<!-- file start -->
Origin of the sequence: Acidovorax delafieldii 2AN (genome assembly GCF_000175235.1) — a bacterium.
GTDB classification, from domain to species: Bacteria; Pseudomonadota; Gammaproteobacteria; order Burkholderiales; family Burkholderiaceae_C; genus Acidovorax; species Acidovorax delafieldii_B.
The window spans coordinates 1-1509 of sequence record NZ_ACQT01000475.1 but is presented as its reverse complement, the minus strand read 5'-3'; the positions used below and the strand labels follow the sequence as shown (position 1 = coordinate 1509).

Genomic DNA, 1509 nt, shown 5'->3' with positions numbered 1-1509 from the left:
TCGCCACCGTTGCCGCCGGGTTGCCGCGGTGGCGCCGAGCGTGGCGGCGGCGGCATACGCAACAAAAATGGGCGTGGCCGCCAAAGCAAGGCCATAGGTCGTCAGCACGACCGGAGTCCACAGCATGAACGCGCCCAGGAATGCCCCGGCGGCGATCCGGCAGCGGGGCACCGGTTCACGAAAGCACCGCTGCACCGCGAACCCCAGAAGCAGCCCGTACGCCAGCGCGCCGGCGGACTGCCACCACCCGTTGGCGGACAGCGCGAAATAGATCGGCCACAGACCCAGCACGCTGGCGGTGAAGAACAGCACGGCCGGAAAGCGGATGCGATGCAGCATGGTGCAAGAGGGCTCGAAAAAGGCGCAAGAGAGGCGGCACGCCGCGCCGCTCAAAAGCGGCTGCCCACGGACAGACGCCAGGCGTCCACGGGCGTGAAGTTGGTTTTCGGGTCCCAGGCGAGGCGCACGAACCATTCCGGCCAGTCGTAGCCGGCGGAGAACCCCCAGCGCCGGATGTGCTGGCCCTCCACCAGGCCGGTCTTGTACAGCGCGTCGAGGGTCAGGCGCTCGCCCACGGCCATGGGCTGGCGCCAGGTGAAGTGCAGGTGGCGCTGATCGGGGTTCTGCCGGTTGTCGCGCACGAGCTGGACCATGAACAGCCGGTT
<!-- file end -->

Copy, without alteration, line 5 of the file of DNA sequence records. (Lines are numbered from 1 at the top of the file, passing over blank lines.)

TCGCCACCGTTGCCGCCGGGTTGCCGCGGTGGCGCCGAGCGTGGCGGCGGCGGCATACGCAACAAAAATGGGCGTGGCCGCCAAAGCAAGGCCATAGGTCGTCAGCACGACCGGAGTCCACAGCATGAACGCGCCCAGGAATGCCCCGGCGGCGATCCGGCAGCGGGGCACCGGTTCACGAAAGCACCGCTGCACCGCGAACCCCAGAAGCAGCCCGTACGCCAGCGCGCCGGCGGACTGCCACCACCCGTTGGCGGACAGCGCGAAATAGATCGGCCACAGACCCAGCACGCTGGCGGTGAAGAACAGCACGGCCGGAAAGCGGATGCGATGCAGCATGGTGCAAGAGGGCTCGAAAAAGGCGCAAGAGAGGCGGCACGCCGCGCCGCTCAAAAGCGGCTGCCCACGGACAGACGCCAGGCGTCCACGGGCGTGAAGTTGGTTTTCGGGTCCCAGGCGAGGCGCACGAACCATTCCGGCCAGTCGTAGCCGGCGGAGAACCCCCAGCGCCGGATGTGCTGGCCCTCCACCAGGCCGGTCTTGTACAGCGCGTCGAGGGTCAGGCGCTCGCCCACGGCCATGGGCTGGCGCCAGGTGAAGTGCAGGTGGCGCTGATCGGGGTTCTGCCGGTTGTCGCGCACGAGCTGGACCATGAACAGCCGGTT